The total annual subscription limit for ISAs for 2014/15 was originally set at £11,880 of which up to £5,940 could be placed in a cash ISA. This limit applied to investments made between 6 April and 30 June 2014. From 1 July 2014 a NISA allows you to invest up to £15,000 (£15,240) in a tax year. Individuals who have already invested £11,880 can therefore top up to £15,000 by 5 April 2015.
National Savings and Investment bank (NS&I) products are taxed in a variety of ways. Some, such as National Savings Certificates, are tax free.
Single premium life assurance bonds and ‘roll up’ funds provide a useful means of deferring income into a subsequent period when it may be taxed at a lower rate.
Both the Enterprise Investment Scheme (EIS) and the Seed Enterprise Investment Scheme (SEIS) allow income tax relief on new equity investment (in qualifying unquoted trading companies). For EIS that is 30% relief on investments of up to £1 million and for SEIS up to 50% relief on £100,000. CGT exemption is given on qualifying shares held for at least three years.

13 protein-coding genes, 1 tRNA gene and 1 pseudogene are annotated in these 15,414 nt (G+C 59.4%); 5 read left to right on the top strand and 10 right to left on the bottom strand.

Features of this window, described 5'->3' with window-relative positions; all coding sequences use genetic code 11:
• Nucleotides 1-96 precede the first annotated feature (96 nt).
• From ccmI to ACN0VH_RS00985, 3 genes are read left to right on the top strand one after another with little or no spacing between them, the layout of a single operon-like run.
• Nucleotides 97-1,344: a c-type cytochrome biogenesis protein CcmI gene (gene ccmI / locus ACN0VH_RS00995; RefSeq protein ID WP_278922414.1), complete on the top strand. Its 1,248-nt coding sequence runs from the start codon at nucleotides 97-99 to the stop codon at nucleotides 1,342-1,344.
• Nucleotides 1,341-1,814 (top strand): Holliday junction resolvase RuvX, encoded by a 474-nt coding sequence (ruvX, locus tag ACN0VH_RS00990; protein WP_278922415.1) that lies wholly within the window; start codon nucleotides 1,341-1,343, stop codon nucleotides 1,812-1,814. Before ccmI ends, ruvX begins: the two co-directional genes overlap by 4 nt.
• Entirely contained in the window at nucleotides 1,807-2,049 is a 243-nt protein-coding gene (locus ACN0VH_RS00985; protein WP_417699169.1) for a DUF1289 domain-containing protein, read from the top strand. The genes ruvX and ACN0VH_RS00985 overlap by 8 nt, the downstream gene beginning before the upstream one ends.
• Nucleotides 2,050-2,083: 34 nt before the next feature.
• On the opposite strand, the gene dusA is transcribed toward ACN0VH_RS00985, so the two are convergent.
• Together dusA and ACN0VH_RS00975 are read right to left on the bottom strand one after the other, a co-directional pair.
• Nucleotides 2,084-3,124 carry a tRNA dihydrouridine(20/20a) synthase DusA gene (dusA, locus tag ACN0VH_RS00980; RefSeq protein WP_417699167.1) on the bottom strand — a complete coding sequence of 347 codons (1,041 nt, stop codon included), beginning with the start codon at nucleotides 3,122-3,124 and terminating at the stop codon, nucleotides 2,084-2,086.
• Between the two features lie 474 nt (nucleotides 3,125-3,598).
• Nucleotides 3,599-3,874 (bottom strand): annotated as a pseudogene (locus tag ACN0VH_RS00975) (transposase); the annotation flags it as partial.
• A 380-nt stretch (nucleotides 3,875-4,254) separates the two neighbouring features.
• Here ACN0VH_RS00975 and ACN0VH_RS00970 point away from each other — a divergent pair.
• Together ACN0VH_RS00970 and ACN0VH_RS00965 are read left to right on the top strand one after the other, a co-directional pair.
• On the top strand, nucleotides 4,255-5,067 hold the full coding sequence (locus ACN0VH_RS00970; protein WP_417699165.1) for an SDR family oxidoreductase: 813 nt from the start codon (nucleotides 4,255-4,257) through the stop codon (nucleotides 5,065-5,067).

Capital gains realised on the sale of any chargeable asset (including quoted shares, holiday homes etc) can be deferred where gains are reinvested in EIS shares.
A capital gain may be relieved potentially saving up to 14% CGT where a qualifying investment is made in the SEIS.
A Venture Capital Trust (VCT) invests in the shares of unquoted trading companies. An investor in the shares of a VCT will be exempt from tax on dividends (although the tax credits are not repayable) and on any capital gains arising from disposal of shares in the VCT. Income tax relief at 30% is available on subscriptions for VCT shares up to £200,000 per tax year so long as the shares are held for at least five years.
Finally, review your borrowings. Full tax relief is given on funds borrowed for business purposes.
More from our tax experts
You can find all of our latest tax articles and tax resources here.